College and high school seniors in the next couple weeks will be preparing to enter another part of their life.
Family and friends will gather at graduation parties in the weeks ahead to celebrate the milestone in the graduate's life.
It also is a time to use common sense when hosting graduation parties.
Alcohol and graduation parties just don't mix.
The headlines were filled during the past couple years with what happens when teenagers drink and the possible resulting trouble.
Parents preach to their children about alcohol use, especially when they or their friends will be behind the wheel of a car.
Graduates often can pressure parents to offer beer or other alcoholic drinks at the party. The parents can sometimes be asked to look the other way during the party as the graduate and their friends help themselves to a couple cold ones from the keg or a few shots from the bottle.
Parents need to know the law is very clear about supplying alcohol to anyone under the legal age.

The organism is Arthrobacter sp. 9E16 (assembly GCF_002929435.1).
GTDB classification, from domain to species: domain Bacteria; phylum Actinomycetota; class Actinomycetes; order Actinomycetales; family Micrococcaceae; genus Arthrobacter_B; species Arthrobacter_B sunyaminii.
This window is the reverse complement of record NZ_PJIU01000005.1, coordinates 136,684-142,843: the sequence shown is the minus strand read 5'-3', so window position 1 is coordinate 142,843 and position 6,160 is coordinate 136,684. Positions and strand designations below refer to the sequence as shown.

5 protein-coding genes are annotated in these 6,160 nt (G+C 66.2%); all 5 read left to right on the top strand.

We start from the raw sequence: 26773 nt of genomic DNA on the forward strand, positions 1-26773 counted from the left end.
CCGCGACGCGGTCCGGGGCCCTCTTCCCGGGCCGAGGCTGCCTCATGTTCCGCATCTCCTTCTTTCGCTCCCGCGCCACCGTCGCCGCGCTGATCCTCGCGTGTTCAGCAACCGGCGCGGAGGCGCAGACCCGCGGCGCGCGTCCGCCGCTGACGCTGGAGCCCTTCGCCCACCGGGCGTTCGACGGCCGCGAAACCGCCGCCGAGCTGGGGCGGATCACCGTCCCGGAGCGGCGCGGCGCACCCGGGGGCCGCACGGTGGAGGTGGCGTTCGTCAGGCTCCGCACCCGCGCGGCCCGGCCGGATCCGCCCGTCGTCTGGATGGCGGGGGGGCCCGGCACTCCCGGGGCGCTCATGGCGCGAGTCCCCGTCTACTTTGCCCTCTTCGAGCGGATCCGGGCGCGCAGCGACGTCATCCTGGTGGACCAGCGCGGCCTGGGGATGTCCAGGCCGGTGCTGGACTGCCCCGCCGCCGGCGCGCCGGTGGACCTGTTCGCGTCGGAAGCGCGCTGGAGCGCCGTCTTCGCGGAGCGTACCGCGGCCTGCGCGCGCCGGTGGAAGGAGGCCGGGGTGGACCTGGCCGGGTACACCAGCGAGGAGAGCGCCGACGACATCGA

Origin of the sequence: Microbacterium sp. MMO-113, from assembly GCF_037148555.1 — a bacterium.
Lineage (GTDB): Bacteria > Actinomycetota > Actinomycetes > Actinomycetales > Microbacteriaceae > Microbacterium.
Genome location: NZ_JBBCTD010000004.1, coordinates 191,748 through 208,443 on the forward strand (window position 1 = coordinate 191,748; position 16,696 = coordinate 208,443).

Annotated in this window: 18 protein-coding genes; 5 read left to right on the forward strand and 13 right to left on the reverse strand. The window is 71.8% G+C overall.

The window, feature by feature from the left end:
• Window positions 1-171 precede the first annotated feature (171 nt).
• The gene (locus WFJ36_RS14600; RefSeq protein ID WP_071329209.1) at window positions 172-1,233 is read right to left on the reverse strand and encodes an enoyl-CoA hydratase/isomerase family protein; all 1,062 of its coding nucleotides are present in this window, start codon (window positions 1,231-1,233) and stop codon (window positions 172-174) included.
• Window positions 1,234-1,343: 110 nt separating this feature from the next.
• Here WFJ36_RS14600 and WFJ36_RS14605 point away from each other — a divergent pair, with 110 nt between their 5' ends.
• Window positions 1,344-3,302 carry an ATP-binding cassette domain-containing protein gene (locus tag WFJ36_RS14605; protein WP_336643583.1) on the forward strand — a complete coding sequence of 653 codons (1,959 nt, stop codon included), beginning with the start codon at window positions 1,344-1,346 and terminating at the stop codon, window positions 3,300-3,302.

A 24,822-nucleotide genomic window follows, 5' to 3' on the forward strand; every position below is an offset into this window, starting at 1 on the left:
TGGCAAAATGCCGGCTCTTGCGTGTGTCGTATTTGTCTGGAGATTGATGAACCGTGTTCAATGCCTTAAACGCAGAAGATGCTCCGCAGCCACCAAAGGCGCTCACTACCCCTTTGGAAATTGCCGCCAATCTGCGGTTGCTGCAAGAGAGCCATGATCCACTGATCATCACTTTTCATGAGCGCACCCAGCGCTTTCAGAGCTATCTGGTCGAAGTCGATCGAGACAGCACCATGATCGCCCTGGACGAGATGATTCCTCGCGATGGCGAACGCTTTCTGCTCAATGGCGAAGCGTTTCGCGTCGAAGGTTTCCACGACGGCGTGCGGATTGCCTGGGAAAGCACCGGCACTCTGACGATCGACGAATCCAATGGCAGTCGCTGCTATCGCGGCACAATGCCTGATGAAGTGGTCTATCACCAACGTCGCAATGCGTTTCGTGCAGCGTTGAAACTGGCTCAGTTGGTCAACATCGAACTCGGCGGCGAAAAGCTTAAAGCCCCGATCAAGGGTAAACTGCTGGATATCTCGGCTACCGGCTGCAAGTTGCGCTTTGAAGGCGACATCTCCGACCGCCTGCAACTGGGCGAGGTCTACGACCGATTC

The number of parents providing alcohol to teens is a small. The majority of parents use common sense and refuse to allow alcohol at graduation parties.
Underage drinking is one of the leading causes of death for teenagers - car accidents. Underage alcohol use also is linked to two-thirds of all sexual assaults, date rapes of teens and increases the chance of sexually transmitted diseases.
Lives can be forever changed by the immature decisions made by teens under the influence
Parents need to make it clear the party will be alcohol free - even for the adults. They also need to talk to their children about attending other graduation parties. Find out who is hosting, if alcohol will be available, who is invited and how many adults will be present.
Also, have discussions with your children about what to do if they are at a party with alcohol present.
High school graduation parties are a celebration of a big event in a teens' life.
Alcohol and teens don't mix.